1 03 2009

Anthro Term of the Fortnight
By Chrystall Kinsella

Aquatic foraging:
A specialized subsistence pattern that concentrates on fish and/or marine mammal hunting. Aquatic foraging is usually a far more reliable and productive strategy for obtaining food than the diversified hunting and gathering of most foragers who live away from the coasts and major rivers. The most well known aquatic foragers lived on the Northwest Coast of North America from the Klamath River of California to the Aleutian Islands of Alaska. These societies specialized in salmon fishing along the rivers and hunting seals and whales off the coast. The word “aquatic” is derived from the Latin word aqua, meaning water.


51: AnthroTerm: Ramadan

28 09 2008

Christina Knapp
Fall is a time everyone associates with harvesting, the changing leaves, and the start of school. However, there is another thing that many Muslims associate fall with, and that is Ramadan. During the ninth month of the Muslim calendar, everyone fasts during the daylight hours. This means that from sunrise to sunset, Muslims do not allow themselves any food, water, or any other physical needs. Of course, this is only for those who are in peak physical health. No one wants to end up in the hospital due to malnutrition.

You may be wondering why Muslims are willing to due something like this. Well, for one thing, it is supposed to help cleanse and purify the body. I don’t just mean cleansed of toxins that might build up from the breakdown of food in the digestive track, but of evil thoughts and deeds such as adultery or swearing. These kinds of things can draw focus away from God, which is another reason for the fast. It helps to bring that focus back. The most important reason, however, is that it teaches self – sacrifice. Muslims know as well as anyone that not all people are fortunate enough to have food and water everyday. By fasting, they get a better sense of what it’s like to actually go without the things that you need. This helps them to be kinder, more generous people. It also keeps the kids from getting spoiled, something we Americans might need to work on.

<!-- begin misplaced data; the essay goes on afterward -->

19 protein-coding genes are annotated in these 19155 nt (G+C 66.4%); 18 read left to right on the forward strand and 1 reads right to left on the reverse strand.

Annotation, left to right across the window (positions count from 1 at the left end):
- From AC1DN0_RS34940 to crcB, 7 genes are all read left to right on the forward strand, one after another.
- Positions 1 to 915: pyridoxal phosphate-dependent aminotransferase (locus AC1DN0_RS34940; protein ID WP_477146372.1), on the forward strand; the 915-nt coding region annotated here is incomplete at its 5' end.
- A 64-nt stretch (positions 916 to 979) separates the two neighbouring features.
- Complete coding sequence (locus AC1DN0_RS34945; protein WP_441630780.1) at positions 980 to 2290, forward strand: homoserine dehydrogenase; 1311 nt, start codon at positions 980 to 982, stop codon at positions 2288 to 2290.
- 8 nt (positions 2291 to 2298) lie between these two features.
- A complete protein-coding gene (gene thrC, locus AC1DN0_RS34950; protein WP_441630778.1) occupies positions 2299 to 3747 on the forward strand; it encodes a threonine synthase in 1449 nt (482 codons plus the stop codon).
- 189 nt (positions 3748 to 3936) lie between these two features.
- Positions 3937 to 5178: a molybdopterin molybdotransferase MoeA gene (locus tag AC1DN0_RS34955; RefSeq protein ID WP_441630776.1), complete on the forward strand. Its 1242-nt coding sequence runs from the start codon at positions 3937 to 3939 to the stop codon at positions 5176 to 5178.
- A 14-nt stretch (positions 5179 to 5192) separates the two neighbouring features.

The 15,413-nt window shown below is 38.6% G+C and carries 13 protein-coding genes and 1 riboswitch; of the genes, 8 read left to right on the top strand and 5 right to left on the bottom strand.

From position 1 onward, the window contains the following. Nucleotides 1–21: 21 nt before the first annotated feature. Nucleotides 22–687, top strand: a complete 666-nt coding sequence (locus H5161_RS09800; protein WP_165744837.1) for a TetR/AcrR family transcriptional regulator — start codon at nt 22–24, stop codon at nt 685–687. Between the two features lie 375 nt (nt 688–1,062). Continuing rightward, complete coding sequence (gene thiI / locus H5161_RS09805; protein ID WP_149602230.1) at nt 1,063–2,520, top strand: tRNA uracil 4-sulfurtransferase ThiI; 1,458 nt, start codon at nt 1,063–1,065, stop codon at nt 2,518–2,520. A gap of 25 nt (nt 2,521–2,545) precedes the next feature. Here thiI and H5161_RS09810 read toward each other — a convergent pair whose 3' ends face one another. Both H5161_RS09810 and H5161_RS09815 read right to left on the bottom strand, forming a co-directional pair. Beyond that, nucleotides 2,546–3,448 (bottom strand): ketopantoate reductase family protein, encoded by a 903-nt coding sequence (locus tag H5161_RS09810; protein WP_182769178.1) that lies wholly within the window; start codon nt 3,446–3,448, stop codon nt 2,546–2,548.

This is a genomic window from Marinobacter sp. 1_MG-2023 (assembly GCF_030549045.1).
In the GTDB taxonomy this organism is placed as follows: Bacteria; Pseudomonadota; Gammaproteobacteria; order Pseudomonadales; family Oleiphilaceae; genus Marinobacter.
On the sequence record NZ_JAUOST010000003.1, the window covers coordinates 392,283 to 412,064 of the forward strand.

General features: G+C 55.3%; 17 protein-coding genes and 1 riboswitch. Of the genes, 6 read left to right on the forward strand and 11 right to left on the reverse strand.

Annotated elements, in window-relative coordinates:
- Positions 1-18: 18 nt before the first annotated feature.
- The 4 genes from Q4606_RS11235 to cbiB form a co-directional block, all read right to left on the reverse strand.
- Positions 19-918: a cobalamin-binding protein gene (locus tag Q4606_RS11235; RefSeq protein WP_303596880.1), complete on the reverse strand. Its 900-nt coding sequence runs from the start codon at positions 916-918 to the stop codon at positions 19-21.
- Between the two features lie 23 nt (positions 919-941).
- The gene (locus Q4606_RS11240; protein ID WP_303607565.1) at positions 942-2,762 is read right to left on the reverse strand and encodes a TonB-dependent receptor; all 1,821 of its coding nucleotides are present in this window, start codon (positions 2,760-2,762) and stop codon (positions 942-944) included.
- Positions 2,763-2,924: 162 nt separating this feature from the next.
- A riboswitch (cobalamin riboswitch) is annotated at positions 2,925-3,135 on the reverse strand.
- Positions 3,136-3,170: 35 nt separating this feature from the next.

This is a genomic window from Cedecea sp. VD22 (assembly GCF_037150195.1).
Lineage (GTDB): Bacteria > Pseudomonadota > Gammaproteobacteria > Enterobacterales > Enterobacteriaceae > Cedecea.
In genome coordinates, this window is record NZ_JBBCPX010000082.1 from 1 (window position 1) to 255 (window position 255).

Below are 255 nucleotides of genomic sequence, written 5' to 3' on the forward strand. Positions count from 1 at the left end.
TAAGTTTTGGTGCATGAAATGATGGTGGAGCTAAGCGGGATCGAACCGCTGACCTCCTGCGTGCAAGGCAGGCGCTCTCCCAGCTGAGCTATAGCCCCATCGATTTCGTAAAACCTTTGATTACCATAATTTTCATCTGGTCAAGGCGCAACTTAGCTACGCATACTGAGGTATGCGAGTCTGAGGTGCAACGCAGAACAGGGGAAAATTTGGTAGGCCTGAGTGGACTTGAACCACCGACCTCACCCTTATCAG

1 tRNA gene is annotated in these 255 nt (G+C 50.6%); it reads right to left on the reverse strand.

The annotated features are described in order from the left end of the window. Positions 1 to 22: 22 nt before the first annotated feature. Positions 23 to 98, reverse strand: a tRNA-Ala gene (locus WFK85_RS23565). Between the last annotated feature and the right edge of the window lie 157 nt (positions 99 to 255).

This is all well and good, but how are people supposed to know when it is. The way most Muslims figure it out is by looking at the moon. Around August or September, the Muslims will look up into the night sky to check the phase of the moon. If the moon is a very slight crescent, so slight that you almost can’t see it, then Ramadan will begin the next day. This year, Ramadan starts on September 1st. It looks like we missed the start of it. Don’t worry, though, Ramadan lasts until the next time the slight crescent moon is seen. That won’t be until of the end of the month. Hope all of you have a happy Ramadan.